Health concerns

Teeth problems

Misalignment of incisors due to injury or malnutrition may result in overgrowth, which can cause injury to the roof of the mouth. Symptoms include a dropped or loss of appetite, drooling, weight loss, or foul breath.[13] The teeth must be clipped by a veterinarian regularly for as long as required.


Common injuries are caused by gerbils being dropped or falling, often while inside of a hamster ball, which can cause broken limbs or a fractured spine (for which there is no cure).[13][14]


A common problem for all small rodents is neglect, which can cause the gerbils to not receive adequate food and water, causing serious health concerns, including dehydration, starvation, stomach ulcers, eating of bedding material, and cannibalism.[13]


Between 20 and 50% of all pet gerbils have the seizure disorder epilepsy.[15] The seizures are thought to be caused by fright, handling, or a new environment. The attacks can be mild to severe, but do not typically appear to have any long-term effects, except for rare cases where death results from very severe seizures.[16] A way to prevent a gerbil from having a seizure is to refrain from blowing in the animal's face (often used to "train" the pet not to bite). This technique is used in a lab environment to induce seizures for medical research.[17]


Tumors, both benign and malignant, are fairly common in pet gerbils, and are most common in females over the age of two. Usually, the tumors involve the ovaries, causing an extended abdomen, or the skin, with tumors most often developing around the ears, feet, midabdomen, and base of the tail, appearing as a lump or abscess.[16] The scent gland (positioned on the abdomen) should be checked regularly; a veterinarian can operate on the lump where possible.[18]

Tail sloughing

Gerbils can lose their tails due to improper handling, being attacked by another animal, or getting their tails stuck. The first sign is a loss of fur from the tip of the tail, then, the skinless tail dies off and sloughs, with the stump usually healing without complications.[16]

Tyzzer's disease

The most common infectious disease in gerbils is Tyzzer's disease, a bacterial disease, which stress can make animals more susceptible to. It produces symptoms such as ruffled fur, lethargy, hunched posture, poor appetite, diarrhoea, and often death. It quickly spreads between gerbils in close contact.[16]

Deafness and inner ear problems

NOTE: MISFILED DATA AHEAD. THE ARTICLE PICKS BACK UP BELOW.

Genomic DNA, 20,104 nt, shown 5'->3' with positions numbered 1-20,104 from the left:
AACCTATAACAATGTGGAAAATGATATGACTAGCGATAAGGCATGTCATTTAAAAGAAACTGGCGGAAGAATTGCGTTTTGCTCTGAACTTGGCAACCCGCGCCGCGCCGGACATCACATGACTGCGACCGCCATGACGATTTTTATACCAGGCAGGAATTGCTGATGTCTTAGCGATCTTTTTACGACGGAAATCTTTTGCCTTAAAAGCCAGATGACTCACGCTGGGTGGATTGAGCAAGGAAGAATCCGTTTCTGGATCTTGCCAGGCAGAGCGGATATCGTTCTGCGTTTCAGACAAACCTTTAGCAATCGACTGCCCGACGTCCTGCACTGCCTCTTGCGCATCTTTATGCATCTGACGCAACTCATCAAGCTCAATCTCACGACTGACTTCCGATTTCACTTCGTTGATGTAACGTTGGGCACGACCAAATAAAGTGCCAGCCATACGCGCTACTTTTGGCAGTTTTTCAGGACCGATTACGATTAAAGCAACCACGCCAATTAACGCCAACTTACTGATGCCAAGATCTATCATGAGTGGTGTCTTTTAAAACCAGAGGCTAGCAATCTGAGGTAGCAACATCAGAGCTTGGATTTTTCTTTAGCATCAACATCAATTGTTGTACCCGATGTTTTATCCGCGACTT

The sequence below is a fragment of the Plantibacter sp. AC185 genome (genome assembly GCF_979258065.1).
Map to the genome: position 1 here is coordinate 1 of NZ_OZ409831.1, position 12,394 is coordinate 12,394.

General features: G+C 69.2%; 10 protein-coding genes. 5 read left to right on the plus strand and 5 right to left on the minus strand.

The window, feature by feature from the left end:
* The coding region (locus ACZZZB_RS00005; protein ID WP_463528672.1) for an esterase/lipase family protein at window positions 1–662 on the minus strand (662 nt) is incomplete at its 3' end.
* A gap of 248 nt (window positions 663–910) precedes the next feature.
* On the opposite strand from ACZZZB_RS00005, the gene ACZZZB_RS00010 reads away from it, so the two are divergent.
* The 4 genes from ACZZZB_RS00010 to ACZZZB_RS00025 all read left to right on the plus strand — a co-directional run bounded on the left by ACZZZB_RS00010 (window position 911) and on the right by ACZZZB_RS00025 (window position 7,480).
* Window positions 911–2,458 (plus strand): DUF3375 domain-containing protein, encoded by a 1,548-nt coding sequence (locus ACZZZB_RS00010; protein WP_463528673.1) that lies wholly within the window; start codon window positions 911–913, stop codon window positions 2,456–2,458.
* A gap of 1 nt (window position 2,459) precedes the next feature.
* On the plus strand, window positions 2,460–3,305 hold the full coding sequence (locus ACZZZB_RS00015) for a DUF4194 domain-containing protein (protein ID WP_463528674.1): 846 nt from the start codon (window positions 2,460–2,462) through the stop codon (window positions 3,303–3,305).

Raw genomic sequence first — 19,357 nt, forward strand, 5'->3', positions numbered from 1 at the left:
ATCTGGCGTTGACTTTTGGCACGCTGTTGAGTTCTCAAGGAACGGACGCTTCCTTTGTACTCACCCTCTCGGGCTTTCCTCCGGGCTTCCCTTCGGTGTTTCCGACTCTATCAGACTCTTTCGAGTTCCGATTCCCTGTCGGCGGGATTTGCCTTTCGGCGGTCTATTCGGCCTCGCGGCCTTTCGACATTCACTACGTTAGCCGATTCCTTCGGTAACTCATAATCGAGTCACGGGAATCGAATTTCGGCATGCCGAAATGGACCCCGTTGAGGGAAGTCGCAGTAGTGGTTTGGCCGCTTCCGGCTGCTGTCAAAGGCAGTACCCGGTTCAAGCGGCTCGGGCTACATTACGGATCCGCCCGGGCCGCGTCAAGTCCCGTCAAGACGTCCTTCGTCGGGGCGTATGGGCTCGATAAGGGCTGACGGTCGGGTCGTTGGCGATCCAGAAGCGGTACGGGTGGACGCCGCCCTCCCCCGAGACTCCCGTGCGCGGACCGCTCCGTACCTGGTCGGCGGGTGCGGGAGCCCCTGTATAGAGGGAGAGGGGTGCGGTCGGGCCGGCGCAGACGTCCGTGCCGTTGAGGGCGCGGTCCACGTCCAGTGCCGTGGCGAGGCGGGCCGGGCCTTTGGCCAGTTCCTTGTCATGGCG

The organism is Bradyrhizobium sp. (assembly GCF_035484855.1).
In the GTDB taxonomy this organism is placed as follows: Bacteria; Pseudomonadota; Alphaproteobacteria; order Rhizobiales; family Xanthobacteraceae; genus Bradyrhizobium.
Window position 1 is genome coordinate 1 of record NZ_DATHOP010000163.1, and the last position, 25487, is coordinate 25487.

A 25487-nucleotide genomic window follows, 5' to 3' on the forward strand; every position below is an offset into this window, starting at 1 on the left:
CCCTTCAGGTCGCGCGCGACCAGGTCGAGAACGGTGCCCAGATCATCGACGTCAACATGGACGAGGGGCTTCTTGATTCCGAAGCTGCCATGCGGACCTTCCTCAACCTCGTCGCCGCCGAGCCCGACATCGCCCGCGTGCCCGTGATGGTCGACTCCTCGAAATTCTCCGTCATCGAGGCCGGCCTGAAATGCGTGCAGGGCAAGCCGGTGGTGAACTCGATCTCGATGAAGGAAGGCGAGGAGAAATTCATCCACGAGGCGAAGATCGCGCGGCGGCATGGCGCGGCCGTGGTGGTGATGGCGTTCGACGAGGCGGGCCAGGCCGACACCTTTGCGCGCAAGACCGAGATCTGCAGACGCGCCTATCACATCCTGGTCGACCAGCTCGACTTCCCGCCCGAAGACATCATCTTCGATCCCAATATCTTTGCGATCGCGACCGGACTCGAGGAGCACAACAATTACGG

A problem with the inner ear can be spotted by a gerbil leaning to one side quite obviously. The fluids in the ears affect balance. However, this does not appear to affect the gerbils too much, which have an attitude of just getting on with things, and getting used to their conditions. Gerbils with "extreme white spotting" colouring are susceptible to deafness; this is thought to be due to the lack of pigmentation in and around the ear.[19]

Captive-bred gerbils

A Burmese colored gerbil
A Burmese colored gerbil
A male and female fat-tailed gerbil (Pachyuromys duprasi)
A male and female fat-tailed gerbil (Pachyuromys duprasi)

Many color varieties of gerbils are available in pet shops today, generally the result of years of selective breeding.

Over 20 different coat colors occur in the Mongolian gerbil, which has been captive-bred the longest.[20]

Another species of gerbil has also been recently introduced to the pet industry: the fat-tailed gerbil, or duprasi. They are smaller than the common Mongolian gerbils, and have long, soft coats and short, fat tails, appearing more like a hamster. The variation on the normal duprasi coat is more gray in color, which may be a mutation, or it may be the result of hybrids between the Egyptian and Algerian subspecies of duprasi.[21][22]

White spotting has been reported in not only the Mongolian gerbil, but also the pallid gerbil[23] and possibly Sundervall's Jird.[24]

A long-haired mutation, a grey agouti or chinchilla mutation, white spotting, and possibly a dilute mutation have also appeared in Shaw's jirds,[25] and white spotting and a dilute mutation have shown up in bushy-tailed jirds.[26]




  1. ^ "Gerbillinae (gerbils, jirds, and relatives)". Animal Diversity Web. Retrieved 3 June 2018.